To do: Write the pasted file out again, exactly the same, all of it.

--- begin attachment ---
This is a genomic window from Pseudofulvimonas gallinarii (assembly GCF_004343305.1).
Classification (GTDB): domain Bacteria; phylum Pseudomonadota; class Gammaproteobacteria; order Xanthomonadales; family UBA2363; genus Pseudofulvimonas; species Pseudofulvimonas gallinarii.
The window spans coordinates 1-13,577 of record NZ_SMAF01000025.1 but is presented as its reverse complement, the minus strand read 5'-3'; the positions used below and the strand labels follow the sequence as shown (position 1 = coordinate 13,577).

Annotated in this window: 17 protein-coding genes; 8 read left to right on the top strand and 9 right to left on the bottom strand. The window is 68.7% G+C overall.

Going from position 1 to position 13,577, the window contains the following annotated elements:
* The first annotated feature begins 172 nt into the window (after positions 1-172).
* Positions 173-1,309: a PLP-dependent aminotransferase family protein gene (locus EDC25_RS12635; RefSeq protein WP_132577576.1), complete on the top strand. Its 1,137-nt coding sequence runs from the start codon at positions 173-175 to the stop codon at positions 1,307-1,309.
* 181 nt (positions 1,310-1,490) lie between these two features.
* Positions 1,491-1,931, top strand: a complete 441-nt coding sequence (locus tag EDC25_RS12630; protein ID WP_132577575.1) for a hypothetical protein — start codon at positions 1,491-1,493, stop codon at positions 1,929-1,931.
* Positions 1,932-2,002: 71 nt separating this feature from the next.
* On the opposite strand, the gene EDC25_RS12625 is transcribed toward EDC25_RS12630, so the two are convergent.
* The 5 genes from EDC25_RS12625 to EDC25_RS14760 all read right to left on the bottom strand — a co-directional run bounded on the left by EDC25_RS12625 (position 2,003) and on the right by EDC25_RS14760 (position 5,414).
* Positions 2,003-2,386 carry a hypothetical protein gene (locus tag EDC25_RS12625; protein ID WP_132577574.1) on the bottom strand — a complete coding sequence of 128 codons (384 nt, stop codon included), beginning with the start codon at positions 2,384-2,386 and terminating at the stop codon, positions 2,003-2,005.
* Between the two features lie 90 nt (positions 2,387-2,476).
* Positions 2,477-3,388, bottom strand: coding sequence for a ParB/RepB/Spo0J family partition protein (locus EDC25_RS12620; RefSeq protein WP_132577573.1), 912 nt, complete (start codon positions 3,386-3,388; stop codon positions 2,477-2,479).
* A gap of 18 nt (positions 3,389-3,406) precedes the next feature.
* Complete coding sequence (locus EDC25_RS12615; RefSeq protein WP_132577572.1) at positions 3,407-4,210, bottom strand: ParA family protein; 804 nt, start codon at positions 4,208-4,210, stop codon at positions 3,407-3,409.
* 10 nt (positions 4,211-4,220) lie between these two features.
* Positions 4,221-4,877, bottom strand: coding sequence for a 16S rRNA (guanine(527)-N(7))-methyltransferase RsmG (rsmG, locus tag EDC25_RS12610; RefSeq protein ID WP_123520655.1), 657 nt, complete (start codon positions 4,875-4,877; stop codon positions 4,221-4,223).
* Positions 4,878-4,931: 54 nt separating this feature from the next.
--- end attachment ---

This is a genomic window from Pseudofulvimonas gallinarii (assembly GCF_004343305.1).
Classification (GTDB): domain Bacteria; phylum Pseudomonadota; class Gammaproteobacteria; order Xanthomonadales; family UBA2363; genus Pseudofulvimonas; species Pseudofulvimonas gallinarii.
The window spans coordinates 1-13,577 of record NZ_SMAF01000025.1 but is presented as its reverse complement, the minus strand read 5'-3'; the positions used below and the strand labels follow the sequence as shown (position 1 = coordinate 13,577).

Annotated in this window: 17 protein-coding genes; 8 read left to right on the top strand and 9 right to left on the bottom strand. The window is 68.7% G+C overall.

Going from position 1 to position 13,577, the window contains the following annotated elements:
* The first annotated feature begins 172 nt into the window (after positions 1-172).
* Positions 173-1,309: a PLP-dependent aminotransferase family protein gene (locus EDC25_RS12635; RefSeq protein WP_132577576.1), complete on the top strand. Its 1,137-nt coding sequence runs from the start codon at positions 173-175 to the stop codon at positions 1,307-1,309.
* 181 nt (positions 1,310-1,490) lie between these two features.
* Positions 1,491-1,931, top strand: a complete 441-nt coding sequence (locus tag EDC25_RS12630; protein ID WP_132577575.1) for a hypothetical protein — start codon at positions 1,491-1,493, stop codon at positions 1,929-1,931.
* Positions 1,932-2,002: 71 nt separating this feature from the next.
* On the opposite strand, the gene EDC25_RS12625 is transcribed toward EDC25_RS12630, so the two are convergent.
* The 5 genes from EDC25_RS12625 to EDC25_RS14760 all read right to left on the bottom strand — a co-directional run bounded on the left by EDC25_RS12625 (position 2,003) and on the right by EDC25_RS14760 (position 5,414).
* Positions 2,003-2,386 carry a hypothetical protein gene (locus tag EDC25_RS12625; protein ID WP_132577574.1) on the bottom strand — a complete coding sequence of 128 codons (384 nt, stop codon included), beginning with the start codon at positions 2,384-2,386 and terminating at the stop codon, positions 2,003-2,005.
* Between the two features lie 90 nt (positions 2,387-2,476).
* Positions 2,477-3,388, bottom strand: coding sequence for a ParB/RepB/Spo0J family partition protein (locus EDC25_RS12620; RefSeq protein WP_132577573.1), 912 nt, complete (start codon positions 3,386-3,388; stop codon positions 2,477-2,479).
* A gap of 18 nt (positions 3,389-3,406) precedes the next feature.
* Complete coding sequence (locus EDC25_RS12615; RefSeq protein WP_132577572.1) at positions 3,407-4,210, bottom strand: ParA family protein; 804 nt, start codon at positions 4,208-4,210, stop codon at positions 3,407-3,409.
* 10 nt (positions 4,211-4,220) lie between these two features.
* Positions 4,221-4,877, bottom strand: coding sequence for a 16S rRNA (guanine(527)-N(7))-methyltransferase RsmG (rsmG, locus tag EDC25_RS12610; RefSeq protein ID WP_123520655.1), 657 nt, complete (start codon positions 4,875-4,877; stop codon positions 4,221-4,223).
* Positions 4,878-4,931: 54 nt separating this feature from the next.